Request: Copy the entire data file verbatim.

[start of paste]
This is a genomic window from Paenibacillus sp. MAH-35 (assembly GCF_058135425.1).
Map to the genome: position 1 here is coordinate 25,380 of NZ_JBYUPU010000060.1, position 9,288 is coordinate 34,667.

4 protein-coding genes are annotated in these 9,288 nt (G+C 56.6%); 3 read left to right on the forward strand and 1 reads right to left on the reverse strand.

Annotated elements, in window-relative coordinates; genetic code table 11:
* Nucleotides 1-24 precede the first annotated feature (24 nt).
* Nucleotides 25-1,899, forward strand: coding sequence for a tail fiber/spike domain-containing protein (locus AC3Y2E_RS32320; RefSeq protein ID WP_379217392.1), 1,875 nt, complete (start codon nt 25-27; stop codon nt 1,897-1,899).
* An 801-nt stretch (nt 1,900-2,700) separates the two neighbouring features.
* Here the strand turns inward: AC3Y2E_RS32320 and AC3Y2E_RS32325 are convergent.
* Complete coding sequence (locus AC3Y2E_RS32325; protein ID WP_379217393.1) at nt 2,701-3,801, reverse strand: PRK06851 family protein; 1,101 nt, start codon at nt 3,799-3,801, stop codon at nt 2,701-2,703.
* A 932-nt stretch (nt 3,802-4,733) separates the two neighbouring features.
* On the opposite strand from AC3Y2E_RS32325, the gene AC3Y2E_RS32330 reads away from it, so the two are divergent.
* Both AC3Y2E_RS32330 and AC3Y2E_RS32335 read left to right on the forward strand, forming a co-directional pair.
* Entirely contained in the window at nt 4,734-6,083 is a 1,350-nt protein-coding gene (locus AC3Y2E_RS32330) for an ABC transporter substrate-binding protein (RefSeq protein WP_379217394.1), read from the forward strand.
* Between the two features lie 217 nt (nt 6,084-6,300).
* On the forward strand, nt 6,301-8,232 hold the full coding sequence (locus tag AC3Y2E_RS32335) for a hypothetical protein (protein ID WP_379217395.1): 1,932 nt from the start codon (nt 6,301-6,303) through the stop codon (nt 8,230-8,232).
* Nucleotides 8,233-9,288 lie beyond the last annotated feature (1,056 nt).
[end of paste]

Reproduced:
This is a genomic window from Paenibacillus sp. MAH-35 (assembly GCF_058135425.1).
Map to the genome: position 1 here is coordinate 25,380 of NZ_JBYUPU010000060.1, position 9,288 is coordinate 34,667.

4 protein-coding genes are annotated in these 9,288 nt (G+C 56.6%); 3 read left to right on the forward strand and 1 reads right to left on the reverse strand.

Annotated elements, in window-relative coordinates; genetic code table 11:
* Nucleotides 1-24 precede the first annotated feature (24 nt).
* Nucleotides 25-1,899, forward strand: coding sequence for a tail fiber/spike domain-containing protein (locus AC3Y2E_RS32320; RefSeq protein ID WP_379217392.1), 1,875 nt, complete (start codon nt 25-27; stop codon nt 1,897-1,899).
* An 801-nt stretch (nt 1,900-2,700) separates the two neighbouring features.
* Here the strand turns inward: AC3Y2E_RS32320 and AC3Y2E_RS32325 are convergent.
* Complete coding sequence (locus AC3Y2E_RS32325; protein ID WP_379217393.1) at nt 2,701-3,801, reverse strand: PRK06851 family protein; 1,101 nt, start codon at nt 3,799-3,801, stop codon at nt 2,701-2,703.
* A 932-nt stretch (nt 3,802-4,733) separates the two neighbouring features.
* On the opposite strand from AC3Y2E_RS32325, the gene AC3Y2E_RS32330 reads away from it, so the two are divergent.
* Both AC3Y2E_RS32330 and AC3Y2E_RS32335 read left to right on the forward strand, forming a co-directional pair.
* Entirely contained in the window at nt 4,734-6,083 is a 1,350-nt protein-coding gene (locus AC3Y2E_RS32330) for an ABC transporter substrate-binding protein (RefSeq protein WP_379217394.1), read from the forward strand.
* Between the two features lie 217 nt (nt 6,084-6,300).
* On the forward strand, nt 6,301-8,232 hold the full coding sequence (locus tag AC3Y2E_RS32335) for a hypothetical protein (protein ID WP_379217395.1): 1,932 nt from the start codon (nt 6,301-6,303) through the stop codon (nt 8,230-8,232).
* Nucleotides 8,233-9,288 lie beyond the last annotated feature (1,056 nt).